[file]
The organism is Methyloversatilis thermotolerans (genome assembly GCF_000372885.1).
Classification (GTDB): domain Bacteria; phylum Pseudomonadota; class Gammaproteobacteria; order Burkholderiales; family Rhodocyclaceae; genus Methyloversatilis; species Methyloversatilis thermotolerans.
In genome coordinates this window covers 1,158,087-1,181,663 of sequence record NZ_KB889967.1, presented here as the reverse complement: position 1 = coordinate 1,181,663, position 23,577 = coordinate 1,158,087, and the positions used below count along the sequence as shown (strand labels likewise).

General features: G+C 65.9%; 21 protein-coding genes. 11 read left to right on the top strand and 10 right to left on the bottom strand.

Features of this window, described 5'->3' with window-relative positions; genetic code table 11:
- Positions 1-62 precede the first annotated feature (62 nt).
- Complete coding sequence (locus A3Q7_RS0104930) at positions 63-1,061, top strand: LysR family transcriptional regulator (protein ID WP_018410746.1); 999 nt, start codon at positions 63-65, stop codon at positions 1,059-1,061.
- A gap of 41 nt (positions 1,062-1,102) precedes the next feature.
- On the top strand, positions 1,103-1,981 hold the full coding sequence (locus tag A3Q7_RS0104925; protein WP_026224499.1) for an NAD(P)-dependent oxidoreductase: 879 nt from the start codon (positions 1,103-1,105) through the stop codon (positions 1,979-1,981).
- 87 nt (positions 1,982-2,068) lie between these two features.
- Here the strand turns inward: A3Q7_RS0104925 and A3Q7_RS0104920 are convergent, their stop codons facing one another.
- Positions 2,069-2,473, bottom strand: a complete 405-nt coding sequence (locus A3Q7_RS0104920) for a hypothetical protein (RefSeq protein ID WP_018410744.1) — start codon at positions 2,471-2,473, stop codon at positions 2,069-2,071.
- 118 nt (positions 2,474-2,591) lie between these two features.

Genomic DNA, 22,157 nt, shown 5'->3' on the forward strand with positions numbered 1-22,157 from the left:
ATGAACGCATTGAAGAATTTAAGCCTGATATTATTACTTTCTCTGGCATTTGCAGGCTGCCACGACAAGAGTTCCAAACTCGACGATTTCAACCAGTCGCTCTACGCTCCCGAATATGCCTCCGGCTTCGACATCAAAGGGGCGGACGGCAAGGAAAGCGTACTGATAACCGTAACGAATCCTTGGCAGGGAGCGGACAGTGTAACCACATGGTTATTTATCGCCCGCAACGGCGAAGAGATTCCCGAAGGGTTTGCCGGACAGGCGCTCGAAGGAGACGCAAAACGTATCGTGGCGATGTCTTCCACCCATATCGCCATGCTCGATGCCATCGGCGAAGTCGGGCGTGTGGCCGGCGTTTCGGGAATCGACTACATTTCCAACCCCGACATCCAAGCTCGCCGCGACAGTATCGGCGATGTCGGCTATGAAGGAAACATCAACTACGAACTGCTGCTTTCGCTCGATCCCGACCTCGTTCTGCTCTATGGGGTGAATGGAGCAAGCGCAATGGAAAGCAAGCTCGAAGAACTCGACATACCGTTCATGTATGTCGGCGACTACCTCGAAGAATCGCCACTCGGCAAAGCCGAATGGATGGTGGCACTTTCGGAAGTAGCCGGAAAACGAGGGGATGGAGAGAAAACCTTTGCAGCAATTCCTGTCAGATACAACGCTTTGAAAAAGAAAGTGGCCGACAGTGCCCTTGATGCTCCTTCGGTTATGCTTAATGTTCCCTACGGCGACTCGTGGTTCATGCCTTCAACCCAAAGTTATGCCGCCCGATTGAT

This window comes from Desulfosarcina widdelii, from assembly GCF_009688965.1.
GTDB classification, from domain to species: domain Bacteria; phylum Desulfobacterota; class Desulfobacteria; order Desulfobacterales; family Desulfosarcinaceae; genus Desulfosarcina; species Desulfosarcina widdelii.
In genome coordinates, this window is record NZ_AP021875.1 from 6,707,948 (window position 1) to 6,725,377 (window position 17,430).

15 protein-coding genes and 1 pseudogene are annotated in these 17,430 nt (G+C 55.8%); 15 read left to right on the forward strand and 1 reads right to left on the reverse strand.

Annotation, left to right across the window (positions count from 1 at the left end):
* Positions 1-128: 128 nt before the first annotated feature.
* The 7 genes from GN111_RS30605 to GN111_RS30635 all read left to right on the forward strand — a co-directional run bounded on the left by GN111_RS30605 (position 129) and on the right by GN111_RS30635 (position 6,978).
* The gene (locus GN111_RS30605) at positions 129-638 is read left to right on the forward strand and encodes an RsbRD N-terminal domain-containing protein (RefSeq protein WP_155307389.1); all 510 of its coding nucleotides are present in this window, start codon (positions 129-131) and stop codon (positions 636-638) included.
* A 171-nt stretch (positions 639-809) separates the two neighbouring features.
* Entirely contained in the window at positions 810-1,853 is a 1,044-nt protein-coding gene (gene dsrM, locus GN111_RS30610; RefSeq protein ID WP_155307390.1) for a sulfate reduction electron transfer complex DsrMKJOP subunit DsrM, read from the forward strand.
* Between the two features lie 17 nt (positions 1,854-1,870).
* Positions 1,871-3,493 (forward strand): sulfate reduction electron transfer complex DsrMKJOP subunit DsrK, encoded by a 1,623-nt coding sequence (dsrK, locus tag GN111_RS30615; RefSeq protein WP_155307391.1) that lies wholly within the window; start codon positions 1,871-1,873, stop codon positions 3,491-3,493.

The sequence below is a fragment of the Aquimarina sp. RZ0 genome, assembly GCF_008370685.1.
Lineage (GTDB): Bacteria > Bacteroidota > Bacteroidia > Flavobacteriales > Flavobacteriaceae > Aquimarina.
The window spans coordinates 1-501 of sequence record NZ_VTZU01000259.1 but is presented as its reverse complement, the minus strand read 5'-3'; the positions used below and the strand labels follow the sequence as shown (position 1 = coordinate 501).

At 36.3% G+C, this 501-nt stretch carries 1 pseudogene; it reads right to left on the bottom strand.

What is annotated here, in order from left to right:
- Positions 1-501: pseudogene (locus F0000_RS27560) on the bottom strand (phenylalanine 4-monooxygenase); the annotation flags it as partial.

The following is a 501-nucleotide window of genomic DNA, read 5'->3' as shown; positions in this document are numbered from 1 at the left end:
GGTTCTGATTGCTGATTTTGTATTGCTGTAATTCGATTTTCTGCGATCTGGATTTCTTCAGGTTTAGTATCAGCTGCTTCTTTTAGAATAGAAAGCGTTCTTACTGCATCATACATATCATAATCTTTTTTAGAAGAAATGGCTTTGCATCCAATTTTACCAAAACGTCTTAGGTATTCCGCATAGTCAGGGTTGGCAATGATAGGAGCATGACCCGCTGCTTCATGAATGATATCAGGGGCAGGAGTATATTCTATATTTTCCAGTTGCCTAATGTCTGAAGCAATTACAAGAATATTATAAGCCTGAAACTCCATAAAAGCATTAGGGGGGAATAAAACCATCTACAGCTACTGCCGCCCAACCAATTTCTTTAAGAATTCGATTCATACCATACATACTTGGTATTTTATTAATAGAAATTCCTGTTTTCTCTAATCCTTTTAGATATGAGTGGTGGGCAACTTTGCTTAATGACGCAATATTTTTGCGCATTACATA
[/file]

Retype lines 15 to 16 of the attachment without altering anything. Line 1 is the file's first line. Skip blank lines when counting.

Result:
ATGAACGCATTGAAGAATTTAAGCCTGATATTATTACTTTCTCTGGCATTTGCAGGCTGCCACGACAAGAGTTCCAAACTCGACGATTTCAACCAGTCGCTCTACGCTCCCGAATATGCCTCCGGCTTCGACATCAAAGGGGCGGACGGCAAGGAAAGCGTACTGATAACCGTAACGAATCCTTGGCAGGGAGCGGACAGTGTAACCACATGGTTATTTATCGCCCGCAACGGCGAAGAGATTCCCGAAGGGTTTGCCGGACAGGCGCTCGAAGGAGACGCAAAACGTATCGTGGCGATGTCTTCCACCCATATCGCCATGCTCGATGCCATCGGCGAAGTCGGGCGTGTGGCCGGCGTTTCGGGAATCGACTACATTTCCAACCCCGACATCCAAGCTCGCCGCGACAGTATCGGCGATGTCGGCTATGAAGGAAACATCAACTACGAACTGCTGCTTTCGCTCGATCCCGACCTCGTTCTGCTCTATGGGGTGAATGGAGCAAGCGCAATGGAAAGCAAGCTCGAAGAACTCGACATACCGTTCATGTATGTCGGCGACTACCTCGAAGAATCGCCACTCGGCAAAGCCGAATGGATGGTGGCACTTTCGGAAGTAGCCGGAAAACGAGGGGATGGAGAGAAAACCTTTGCAGCAATTCCTGTCAGATACAACGCTTTGAAAAAGAAAGTGGCCGACAGTGCCCTTGATGCTCCTTCGGTTATGCTTAATGTTCCCTACGGCGACTCGTGGTTCATGCCTTCAACCCAAAGTTATGCCGCCCGATTGAT

This window comes from Desulfosarcina widdelii, from assembly GCF_009688965.1.